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    Low Blood Pressure

    Low blood pressure; Blood pressure - low; Postprandial hypotension; Orthostatic hypotension; Neurally mediated hypotension; NMH

    Low blood pressure occurs when blood pressure is much lower than normal. This means the heart, brain, and other parts of the body do not get enough blood. Normal blood pressure is usually between 90/60 mmHg and 130/80 mmHg.

    The medical name for low blood pressure is hypotension.

    Causes

    Blood pressurevaries fromone personto another.A drop as little as 20 mmHg, can cause problems for some people. There are different types and causes of low blood pressure.

    Severe hypotension can be caused by sudden loss of blood (shock), severe infection, heart attack, or severe allergic reaction (anaphylaxis).

    Orthostatic hypotension iscaused by a sudden change in body position. This occursmost often when youshift from lying down to standing. This type oflow blood pressureusually lasts only a few seconds or minutes. If this type oflow blood pressureoccurs after eating, it is called postprandial orthostatic hypotension. Thistype mostoften affects older adults, those with high blood pressure, and persons with Parkinson disease.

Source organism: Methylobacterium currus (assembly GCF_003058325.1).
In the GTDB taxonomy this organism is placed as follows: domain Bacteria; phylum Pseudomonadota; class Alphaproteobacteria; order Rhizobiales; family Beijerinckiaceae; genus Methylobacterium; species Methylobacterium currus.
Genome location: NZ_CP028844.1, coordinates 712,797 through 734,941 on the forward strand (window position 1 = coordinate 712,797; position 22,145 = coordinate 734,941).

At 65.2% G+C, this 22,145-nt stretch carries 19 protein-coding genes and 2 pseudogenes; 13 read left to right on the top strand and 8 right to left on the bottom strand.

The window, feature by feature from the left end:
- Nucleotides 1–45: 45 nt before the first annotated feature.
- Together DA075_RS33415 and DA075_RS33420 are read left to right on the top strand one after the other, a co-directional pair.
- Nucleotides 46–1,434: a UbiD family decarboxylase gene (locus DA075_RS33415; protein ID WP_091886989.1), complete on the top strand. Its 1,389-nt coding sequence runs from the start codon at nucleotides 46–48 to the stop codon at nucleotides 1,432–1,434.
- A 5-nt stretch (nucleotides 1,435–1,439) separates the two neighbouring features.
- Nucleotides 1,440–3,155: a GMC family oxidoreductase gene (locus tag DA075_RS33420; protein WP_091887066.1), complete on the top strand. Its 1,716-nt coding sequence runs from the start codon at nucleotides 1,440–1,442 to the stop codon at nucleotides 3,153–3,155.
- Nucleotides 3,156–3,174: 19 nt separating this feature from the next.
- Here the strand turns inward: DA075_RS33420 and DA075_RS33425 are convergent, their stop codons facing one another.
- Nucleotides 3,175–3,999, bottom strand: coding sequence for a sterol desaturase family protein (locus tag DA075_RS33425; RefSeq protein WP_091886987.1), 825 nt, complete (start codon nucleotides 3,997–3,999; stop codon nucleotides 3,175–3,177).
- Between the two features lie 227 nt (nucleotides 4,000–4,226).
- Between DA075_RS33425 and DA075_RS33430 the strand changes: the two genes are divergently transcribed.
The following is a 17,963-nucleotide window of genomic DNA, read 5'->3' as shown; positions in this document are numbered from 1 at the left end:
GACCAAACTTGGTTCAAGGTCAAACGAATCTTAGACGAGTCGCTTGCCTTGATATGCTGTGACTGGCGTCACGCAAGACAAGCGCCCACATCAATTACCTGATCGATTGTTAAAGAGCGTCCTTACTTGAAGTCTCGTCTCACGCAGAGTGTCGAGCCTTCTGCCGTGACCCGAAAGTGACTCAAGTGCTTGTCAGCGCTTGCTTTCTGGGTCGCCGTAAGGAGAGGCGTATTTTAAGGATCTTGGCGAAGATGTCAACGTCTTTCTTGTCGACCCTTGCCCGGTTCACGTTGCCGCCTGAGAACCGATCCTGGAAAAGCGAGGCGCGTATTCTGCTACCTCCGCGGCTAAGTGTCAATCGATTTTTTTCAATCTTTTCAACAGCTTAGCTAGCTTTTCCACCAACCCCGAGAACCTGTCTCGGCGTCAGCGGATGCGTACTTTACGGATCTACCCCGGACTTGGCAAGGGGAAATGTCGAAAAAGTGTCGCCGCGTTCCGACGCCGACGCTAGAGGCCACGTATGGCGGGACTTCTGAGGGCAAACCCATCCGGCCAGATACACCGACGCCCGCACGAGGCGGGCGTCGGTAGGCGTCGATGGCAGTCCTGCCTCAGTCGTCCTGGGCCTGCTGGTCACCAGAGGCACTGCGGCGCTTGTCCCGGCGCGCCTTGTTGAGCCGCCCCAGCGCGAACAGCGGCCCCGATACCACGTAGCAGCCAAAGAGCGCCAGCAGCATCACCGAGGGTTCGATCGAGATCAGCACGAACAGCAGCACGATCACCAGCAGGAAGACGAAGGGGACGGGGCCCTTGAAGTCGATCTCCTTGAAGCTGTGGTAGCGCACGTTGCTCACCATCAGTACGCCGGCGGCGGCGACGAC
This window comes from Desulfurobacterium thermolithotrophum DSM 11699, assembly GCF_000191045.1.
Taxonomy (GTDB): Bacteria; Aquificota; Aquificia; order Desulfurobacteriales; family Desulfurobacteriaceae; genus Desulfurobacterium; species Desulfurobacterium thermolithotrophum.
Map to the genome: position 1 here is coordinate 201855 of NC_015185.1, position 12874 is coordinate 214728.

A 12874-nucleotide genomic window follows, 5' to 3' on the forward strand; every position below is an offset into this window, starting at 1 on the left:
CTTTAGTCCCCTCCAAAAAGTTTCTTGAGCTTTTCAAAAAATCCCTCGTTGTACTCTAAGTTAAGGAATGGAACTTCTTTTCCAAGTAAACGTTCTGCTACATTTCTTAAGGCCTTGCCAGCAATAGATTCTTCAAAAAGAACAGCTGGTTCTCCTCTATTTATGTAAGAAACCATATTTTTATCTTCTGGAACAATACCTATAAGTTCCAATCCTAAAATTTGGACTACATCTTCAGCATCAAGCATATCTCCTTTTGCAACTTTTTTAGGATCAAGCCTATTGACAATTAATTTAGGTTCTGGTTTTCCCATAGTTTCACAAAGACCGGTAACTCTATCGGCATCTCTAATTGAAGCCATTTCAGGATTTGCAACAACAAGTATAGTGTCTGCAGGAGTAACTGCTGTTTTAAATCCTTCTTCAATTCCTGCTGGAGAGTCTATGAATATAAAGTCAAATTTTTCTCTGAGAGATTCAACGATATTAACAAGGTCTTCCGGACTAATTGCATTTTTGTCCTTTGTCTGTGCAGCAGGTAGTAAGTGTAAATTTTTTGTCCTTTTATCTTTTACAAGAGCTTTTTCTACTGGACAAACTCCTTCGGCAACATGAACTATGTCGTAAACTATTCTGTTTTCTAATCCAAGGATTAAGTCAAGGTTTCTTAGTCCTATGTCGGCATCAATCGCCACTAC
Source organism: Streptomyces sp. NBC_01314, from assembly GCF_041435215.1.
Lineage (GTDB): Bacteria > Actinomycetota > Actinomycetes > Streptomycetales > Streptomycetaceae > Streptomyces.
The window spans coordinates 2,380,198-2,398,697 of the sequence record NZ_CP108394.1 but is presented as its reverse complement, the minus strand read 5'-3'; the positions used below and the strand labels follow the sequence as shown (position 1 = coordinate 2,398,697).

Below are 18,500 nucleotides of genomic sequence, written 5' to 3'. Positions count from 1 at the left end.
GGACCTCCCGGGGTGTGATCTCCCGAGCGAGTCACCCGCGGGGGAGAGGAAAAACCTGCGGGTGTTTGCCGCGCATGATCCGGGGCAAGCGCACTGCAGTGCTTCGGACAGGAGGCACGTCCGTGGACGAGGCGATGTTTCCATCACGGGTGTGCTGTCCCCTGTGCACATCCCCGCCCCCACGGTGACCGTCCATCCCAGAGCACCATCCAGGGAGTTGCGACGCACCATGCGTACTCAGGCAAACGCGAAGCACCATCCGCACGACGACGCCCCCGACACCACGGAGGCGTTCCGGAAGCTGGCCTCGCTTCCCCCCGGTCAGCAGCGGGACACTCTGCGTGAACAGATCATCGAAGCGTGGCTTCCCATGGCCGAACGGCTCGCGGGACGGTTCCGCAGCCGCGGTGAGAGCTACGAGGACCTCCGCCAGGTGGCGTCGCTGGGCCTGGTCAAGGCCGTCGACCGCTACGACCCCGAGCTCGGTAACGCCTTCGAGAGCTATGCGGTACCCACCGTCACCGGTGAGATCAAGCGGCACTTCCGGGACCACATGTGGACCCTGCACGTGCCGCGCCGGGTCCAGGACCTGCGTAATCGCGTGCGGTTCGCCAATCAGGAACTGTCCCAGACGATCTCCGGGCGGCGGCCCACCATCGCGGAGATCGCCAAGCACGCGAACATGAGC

Neurally mediated hypotension (NMH)most often affects young adults and children. Itcan occur when a person has been standing for a long time. Children usually outgrow this type of hypotension.

    Certainmedicines and substancescan lead to low blood pressure,including:

    • Alcohol
    • Anti-anxiety medicines
    • Certain antidepressants
    • Diuretics
    • Heart medicines, including those used to treat high blood pressure and coronary heart disease
    • Medicines used for surgery
    • Painkillers

    Other causes of low blood pressure include:

    • Nerve damage from diabetes
    • Changes in heart rhythm (arrhythmias)
    • Not drinking enough fluids (dehydration)
    • Heart failure

    Symptoms

    Symptoms of low blood pressuremay include:

    • Blurry vision
    • Confusion
    • Dizziness
    • Fainting (syncope)
    • Lightheadedness
    • Nausea or vomiting
    • Sleepiness
    • Weakness

    Exams and Tests